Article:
While none of the innovations portrayed in this mass timber design can be found in the Bay Area, mass timber buildings with similar innovations can be seen in other cities around the world. The LVL post-tensioned shear walls can be found in New Zealand. Various timber concrete composite floor systems have been used all over Europe and Canada. Our conceptual design is a compilation of as many innovations in mass timber construction which have already proven effective. While the El Capitan project is only a proof of concept, the design demonstrates what mass timber is capable of and is a testament to what cities across America could have in the future.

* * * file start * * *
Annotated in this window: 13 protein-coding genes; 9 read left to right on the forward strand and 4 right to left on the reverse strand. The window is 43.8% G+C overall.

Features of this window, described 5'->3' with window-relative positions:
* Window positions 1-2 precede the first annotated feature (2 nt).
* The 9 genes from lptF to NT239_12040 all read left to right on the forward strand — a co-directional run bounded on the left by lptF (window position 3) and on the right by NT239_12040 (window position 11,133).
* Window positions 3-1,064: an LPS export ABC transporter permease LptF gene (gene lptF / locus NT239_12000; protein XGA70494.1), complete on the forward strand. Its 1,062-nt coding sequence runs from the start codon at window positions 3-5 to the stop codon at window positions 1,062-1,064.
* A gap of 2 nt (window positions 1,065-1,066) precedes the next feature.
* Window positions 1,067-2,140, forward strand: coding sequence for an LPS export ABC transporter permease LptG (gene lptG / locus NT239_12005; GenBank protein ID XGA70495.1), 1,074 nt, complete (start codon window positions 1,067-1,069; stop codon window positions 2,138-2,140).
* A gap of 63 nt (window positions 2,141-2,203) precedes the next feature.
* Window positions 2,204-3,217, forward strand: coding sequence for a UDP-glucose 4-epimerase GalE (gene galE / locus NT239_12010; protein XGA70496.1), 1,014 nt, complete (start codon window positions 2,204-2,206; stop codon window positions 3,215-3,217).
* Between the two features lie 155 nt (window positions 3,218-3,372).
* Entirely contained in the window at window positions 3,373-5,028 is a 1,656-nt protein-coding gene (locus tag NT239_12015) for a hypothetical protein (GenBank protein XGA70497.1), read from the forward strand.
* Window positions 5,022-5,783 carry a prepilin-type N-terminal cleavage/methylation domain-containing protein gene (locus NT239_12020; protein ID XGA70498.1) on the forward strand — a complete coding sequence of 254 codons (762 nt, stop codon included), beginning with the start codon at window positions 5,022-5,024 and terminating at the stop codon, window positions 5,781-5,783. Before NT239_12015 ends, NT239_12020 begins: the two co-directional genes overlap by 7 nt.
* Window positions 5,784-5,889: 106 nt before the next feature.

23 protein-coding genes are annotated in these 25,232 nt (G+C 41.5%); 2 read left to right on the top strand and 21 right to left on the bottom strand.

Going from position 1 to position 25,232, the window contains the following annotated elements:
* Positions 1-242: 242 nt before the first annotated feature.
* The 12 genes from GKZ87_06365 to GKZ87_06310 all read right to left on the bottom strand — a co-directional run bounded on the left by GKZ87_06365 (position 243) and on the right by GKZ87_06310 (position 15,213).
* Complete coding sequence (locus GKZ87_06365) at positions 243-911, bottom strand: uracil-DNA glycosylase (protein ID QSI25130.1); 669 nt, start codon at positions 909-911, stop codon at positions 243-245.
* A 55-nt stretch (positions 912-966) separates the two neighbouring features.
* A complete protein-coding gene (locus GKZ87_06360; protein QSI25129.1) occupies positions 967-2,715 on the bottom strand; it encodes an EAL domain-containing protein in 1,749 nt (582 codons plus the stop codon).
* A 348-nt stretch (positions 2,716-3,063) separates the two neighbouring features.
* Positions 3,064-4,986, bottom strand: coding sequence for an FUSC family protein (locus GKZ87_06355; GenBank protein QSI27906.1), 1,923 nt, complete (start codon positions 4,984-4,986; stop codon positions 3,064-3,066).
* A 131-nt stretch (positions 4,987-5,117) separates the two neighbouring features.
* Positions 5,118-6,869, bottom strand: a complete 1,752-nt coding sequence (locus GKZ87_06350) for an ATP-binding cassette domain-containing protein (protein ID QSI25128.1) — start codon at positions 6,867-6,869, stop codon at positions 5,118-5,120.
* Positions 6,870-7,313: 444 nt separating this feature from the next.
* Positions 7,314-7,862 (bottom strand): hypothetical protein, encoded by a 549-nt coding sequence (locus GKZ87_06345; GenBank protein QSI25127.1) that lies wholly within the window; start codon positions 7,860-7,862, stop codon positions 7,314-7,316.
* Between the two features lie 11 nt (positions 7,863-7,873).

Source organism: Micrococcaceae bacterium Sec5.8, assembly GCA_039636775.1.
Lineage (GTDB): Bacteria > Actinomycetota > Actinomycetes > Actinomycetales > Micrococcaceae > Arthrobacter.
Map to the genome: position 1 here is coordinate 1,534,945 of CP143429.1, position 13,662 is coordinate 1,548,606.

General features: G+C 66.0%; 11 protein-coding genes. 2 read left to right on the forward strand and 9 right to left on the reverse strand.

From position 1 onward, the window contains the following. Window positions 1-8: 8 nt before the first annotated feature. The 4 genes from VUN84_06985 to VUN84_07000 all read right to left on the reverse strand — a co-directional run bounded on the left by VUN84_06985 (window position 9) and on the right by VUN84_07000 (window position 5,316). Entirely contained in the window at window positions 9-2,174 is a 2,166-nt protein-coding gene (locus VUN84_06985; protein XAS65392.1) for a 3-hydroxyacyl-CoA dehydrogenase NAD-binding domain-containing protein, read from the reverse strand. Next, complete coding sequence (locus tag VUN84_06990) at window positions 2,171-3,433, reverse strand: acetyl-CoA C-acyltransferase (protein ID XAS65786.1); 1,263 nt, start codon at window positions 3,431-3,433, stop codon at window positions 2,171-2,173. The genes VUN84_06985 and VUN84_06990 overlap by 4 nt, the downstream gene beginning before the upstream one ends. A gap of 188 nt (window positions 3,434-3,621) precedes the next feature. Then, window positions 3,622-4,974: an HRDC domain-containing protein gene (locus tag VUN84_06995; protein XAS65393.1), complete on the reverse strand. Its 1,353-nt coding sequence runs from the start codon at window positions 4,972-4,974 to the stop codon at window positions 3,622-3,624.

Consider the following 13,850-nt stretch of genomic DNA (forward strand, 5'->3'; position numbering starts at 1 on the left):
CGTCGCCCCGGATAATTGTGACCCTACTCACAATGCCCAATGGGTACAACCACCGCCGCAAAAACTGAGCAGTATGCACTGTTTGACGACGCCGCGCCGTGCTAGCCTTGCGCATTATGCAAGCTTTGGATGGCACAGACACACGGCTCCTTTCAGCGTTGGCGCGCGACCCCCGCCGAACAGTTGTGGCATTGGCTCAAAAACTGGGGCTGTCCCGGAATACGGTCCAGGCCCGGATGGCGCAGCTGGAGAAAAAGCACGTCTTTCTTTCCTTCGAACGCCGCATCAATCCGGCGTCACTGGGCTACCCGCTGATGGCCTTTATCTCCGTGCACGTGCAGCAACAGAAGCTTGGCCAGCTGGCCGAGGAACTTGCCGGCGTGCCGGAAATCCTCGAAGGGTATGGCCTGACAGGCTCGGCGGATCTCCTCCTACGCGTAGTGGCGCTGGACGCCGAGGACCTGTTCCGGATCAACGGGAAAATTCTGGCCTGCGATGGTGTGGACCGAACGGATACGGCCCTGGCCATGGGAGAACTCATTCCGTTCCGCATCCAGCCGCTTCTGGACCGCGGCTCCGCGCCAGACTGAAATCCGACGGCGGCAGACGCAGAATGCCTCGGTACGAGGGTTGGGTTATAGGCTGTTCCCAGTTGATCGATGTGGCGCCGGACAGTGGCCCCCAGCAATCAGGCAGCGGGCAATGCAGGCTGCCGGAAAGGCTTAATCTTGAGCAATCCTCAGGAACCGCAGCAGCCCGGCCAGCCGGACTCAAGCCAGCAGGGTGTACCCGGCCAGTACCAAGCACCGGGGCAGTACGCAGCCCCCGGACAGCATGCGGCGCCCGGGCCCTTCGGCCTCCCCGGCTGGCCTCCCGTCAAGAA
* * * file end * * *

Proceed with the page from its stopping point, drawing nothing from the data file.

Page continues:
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About the Author

 

Dean Lewis is a project manager in DCI’s San Francisco office. He’s been privileged to work on a wide array of projects with large and small scales, from private to public, schools, residential, commercial, hospitals, industrial, and transportation. His combination of technical design, project estimation, construction cost, and customer service experience has made him a key part of the DCI team.